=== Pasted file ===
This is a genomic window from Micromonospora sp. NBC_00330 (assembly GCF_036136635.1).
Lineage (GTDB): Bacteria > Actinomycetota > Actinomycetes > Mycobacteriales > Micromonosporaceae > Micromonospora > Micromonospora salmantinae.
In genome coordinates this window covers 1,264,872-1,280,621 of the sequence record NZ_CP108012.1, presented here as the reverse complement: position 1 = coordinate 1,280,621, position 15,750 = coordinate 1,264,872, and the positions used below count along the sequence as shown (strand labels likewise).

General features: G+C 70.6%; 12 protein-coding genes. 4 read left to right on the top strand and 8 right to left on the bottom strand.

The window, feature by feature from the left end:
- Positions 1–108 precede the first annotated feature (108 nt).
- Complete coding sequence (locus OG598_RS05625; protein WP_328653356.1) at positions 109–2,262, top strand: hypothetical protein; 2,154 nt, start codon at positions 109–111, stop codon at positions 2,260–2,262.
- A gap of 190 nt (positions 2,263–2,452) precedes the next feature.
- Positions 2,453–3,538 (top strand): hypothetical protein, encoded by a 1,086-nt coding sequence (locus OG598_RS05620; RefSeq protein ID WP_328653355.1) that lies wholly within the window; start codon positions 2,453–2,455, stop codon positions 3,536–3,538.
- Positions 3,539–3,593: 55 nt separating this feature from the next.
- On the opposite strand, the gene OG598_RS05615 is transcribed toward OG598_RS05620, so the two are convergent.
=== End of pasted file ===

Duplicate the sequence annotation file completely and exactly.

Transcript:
This is a genomic window from Micromonospora sp. NBC_00330 (assembly GCF_036136635.1).
Lineage (GTDB): Bacteria > Actinomycetota > Actinomycetes > Mycobacteriales > Micromonosporaceae > Micromonospora > Micromonospora salmantinae.
In genome coordinates this window covers 1,264,872-1,280,621 of the sequence record NZ_CP108012.1, presented here as the reverse complement: position 1 = coordinate 1,280,621, position 15,750 = coordinate 1,264,872, and the positions used below count along the sequence as shown (strand labels likewise).

General features: G+C 70.6%; 12 protein-coding genes. 4 read left to right on the top strand and 8 right to left on the bottom strand.

The window, feature by feature from the left end:
- Positions 1–108 precede the first annotated feature (108 nt).
- Complete coding sequence (locus OG598_RS05625; protein WP_328653356.1) at positions 109–2,262, top strand: hypothetical protein; 2,154 nt, start codon at positions 109–111, stop codon at positions 2,260–2,262.
- A gap of 190 nt (positions 2,263–2,452) precedes the next feature.
- Positions 2,453–3,538 (top strand): hypothetical protein, encoded by a 1,086-nt coding sequence (locus OG598_RS05620; RefSeq protein ID WP_328653355.1) that lies wholly within the window; start codon positions 2,453–2,455, stop codon positions 3,536–3,538.
- Positions 3,539–3,593: 55 nt separating this feature from the next.
- On the opposite strand, the gene OG598_RS05615 is transcribed toward OG598_RS05620, so the two are convergent.